All's Well That Ends Well by William Shakespeare

All's Well That Ends Well

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subjects: Plays: Classic & Pre-20th Century

Description

Helena, a ward of the Countess of Rousillion, falls in love with the Countess’s son, Bertram. Daughter of a famous doctor, and a skilled physician in her own right, Helena cures the King of France—who feared he was dying—and he grants her Bertram’s hand as a reward. Bertram, however, offended by the inequality of the marriage, sets off for war, swearing he will not live with his wife until she can present him with a son, and with his own ring—two tasks which he believes impossible. However with the aid of a bed trick, Helena fulfils his tasks, Bertram realises the error of his ways, and they are reconciled.


96 pages, with a reading time of ~3.0 hours (24,234 words), and first published in 1605. This DRM-Free edition published by epubBooks, .

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Excerpt

SCENE I

Rousillon. The COUNT’s palace.

[Enter BERTRAM, the COUNTESS of Rousillon, HELENA, and LAFEU, all in black]

COUNTESS

In delivering my son from me, I bury a second husband.

BERTRAM

And I in going, madam, weep o’er my father’s death anew: but I must attend his majesty’s command, to whom I am now in ward, evermore in subjection.

LAFEU

You shall find of the king a husband, madam; you, sir, a father: he that so generally is at all times good must of necessity hold his virtue to you; whose worthiness would stir it up where it wanted rather than lack it where there is such abundance.

COUNTESS

What hope is there of his majesty’s amendment?

LAFEU

He hath abandoned his physicians, madam; under whose practises he hath persecuted time with hope, and finds no other advantage in the process but only the losing of hope by time.

COUNTESS

This young gentlewoman had a father,–O, that ‘had’! how sad a passage ‘tis!–whose skill was almost as great as his honesty; had it stretched so far, would have made nature immortal, and death should have play for lack of work. Would, for the king’s sake, he were living! I think it would be the death of the king’s disease.

LAFEU

How called you the man you speak of, madam?

COUNTESS

He was famous, sir, in his profession, and it was his great right to be so: Gerard de Narbon.

LAFEU

He was excellent indeed, madam: the king very lately spoke of him admiringly and mourningly: he was skilful enough to have lived still, if knowledge could be set up against mortality.

BERTRAM

What is it, my good lord, the king languishes of?

LAFEU

A fistula, my lord.

BERTRAM

I heard not of it before.

LAFEU

I would it were not notorious. Was this gentlewoman the daughter of Gerard de Narbon?

COUNTESS

His sole child, my lord, and bequeathed to my overlooking. I have those hopes of her good that her education promises; her dispositions she inherits, which makes fair gifts fairer; for where an unclean mind carries virtuous qualities, there commendations go with pity; they are virtues and traitors too; in her they are the better for their simpleness; she derives her honesty and achieves her goodness.

LAFEU

Your commendations, madam, get from her tears.

COUNTESS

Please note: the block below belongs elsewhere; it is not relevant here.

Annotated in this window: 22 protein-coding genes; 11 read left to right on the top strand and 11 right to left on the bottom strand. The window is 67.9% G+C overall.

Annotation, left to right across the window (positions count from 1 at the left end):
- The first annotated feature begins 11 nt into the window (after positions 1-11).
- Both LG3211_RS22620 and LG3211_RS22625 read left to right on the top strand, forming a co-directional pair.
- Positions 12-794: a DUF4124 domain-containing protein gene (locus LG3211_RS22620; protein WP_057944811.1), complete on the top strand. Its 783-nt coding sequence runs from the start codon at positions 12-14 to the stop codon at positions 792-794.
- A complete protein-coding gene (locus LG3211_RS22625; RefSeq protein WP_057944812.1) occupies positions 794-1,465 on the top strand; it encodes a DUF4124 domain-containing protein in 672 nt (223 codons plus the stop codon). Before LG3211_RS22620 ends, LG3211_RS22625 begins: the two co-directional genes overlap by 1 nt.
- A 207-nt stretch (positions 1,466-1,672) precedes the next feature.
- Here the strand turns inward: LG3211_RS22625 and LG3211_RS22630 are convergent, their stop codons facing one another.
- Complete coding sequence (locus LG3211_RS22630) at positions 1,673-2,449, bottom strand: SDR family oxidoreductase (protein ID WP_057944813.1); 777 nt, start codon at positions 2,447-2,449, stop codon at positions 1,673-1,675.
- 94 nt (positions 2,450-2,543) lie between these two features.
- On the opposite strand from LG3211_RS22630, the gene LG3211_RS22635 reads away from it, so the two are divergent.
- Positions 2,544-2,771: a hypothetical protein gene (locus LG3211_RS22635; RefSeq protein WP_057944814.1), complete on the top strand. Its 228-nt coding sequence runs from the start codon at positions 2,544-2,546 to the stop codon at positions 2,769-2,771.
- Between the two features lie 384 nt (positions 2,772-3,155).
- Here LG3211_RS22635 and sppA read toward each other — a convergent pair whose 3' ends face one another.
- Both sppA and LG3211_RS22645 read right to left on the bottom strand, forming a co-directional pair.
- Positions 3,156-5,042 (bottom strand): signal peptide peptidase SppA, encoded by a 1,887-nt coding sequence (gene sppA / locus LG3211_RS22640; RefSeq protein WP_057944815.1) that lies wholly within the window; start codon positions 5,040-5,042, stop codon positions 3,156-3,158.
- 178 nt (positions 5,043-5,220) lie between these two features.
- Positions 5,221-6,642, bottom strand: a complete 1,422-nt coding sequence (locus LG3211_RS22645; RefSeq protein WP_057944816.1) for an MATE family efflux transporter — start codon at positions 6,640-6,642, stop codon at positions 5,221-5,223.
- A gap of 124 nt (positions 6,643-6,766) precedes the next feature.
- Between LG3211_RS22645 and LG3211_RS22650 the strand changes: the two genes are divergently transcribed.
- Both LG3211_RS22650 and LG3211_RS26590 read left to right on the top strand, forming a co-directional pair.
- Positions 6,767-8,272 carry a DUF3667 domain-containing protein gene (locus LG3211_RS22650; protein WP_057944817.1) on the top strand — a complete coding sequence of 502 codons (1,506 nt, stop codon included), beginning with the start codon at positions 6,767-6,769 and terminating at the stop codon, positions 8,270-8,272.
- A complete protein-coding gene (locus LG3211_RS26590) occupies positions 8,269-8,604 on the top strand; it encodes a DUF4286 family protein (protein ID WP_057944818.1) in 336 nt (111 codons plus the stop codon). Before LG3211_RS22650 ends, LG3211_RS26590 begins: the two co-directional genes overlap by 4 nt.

‘Tis the best brine a maiden can season her praise in. The remembrance of her father never approaches her heart but the tyranny of her sorrows takes all livelihood from her cheek. No more of this, Helena; go to, no more; lest it be rather thought you affect a sorrow than have it.

HELENA

I do affect a sorrow indeed, but I have it too.

LAFEU

Moderate lamentation is the right of the dead, excessive grief the enemy to the living.

COUNTESS

If the living be enemy to the grief, the excess makes it soon mortal.

BERTRAM

Madam, I desire your holy wishes.

LAFEU

How understand we that?

COUNTESS

Be thou blest, Bertram, and succeed thy father In manners, as in shape! thy blood and virtue Contend for empire in thee, and thy goodness Share with thy birthright! Love all, trust a few, Do wrong to none: be able for thine enemy Rather in power than use, and keep thy friend Under thy own life’s key: be cheque’d for silence, But never tax’d for speech. What heaven more will, That thee may furnish and my prayers pluck down, Fall on thy head! Farewell, my lord; ‘Tis an unseason’d courtier; good my lord, Advise him.

LAFEU

He cannot want the best That shall attend his love.

COUNTESS

Heaven bless him! Farewell, Bertram.

[Exit]

BERTRAM

[To HELENA] The best wishes that can be forged in your thoughts be servants to you! Be comfortable to my mother, your mistress, and make much of her.

LAFEU

Farewell, pretty lady: you must hold the credit of your father.

[Exeunt BERTRAM and LAFEU]

HELENA

O, were that all! I think not on my father; And these great tears grace his remembrance more Than those I shed for him. What was he like? I have forgot him: my imagination Carries no favour in’t but Bertram’s. I am undone: there is no living, none, If Bertram be away. ‘Twere all one That I should love a bright particular star And think to wed it, he is so above me: In his bright radiance and collateral light Must I be comforted, not in his sphere. The ambition in my love thus plagues itself: The hind that would be mated by the lion Must die for love. ‘Twas pretty, though plague, To see him every hour; to sit and draw His arched brows, his hawking eye, his curls, In our heart’s table; heart too capable Of every line and trick of his sweet favour…